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[writing in 1971]: The work of a director like the late Michael Reeves seems to me to prove that the industry is susceptible to infiltration, provided only that the infiltrator takes care to cover some of his tracks. In the case of the horror film (whose scope is broad enough to include the fantastic, the historical and the psychological), he may only have to deliver the appropriate quota of ...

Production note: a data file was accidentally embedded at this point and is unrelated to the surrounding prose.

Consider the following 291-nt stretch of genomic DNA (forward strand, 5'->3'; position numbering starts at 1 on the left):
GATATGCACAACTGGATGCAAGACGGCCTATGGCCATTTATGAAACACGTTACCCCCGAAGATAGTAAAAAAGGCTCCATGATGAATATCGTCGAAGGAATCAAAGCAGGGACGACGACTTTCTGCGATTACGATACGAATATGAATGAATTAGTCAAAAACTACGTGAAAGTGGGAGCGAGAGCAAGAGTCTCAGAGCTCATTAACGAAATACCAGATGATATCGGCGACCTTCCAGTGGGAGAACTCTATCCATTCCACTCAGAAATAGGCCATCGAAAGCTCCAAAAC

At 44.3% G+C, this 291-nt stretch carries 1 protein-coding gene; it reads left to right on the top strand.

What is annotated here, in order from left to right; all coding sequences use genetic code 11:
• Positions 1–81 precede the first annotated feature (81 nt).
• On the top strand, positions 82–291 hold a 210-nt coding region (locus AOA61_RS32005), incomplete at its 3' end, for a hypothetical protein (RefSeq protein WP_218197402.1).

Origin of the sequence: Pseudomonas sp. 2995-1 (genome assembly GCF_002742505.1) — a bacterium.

One of the very few British critics to praise Sam Peckinpah's "Straw Dogs" in 1971; in the "Monthly Film Bulletin", he referred to it as "an indispensable Peckinpah masterpiece". The influence of Peckinpah's film on his first television play, "Rainy Day Women" (1984), is very clear and was widely noted at the time.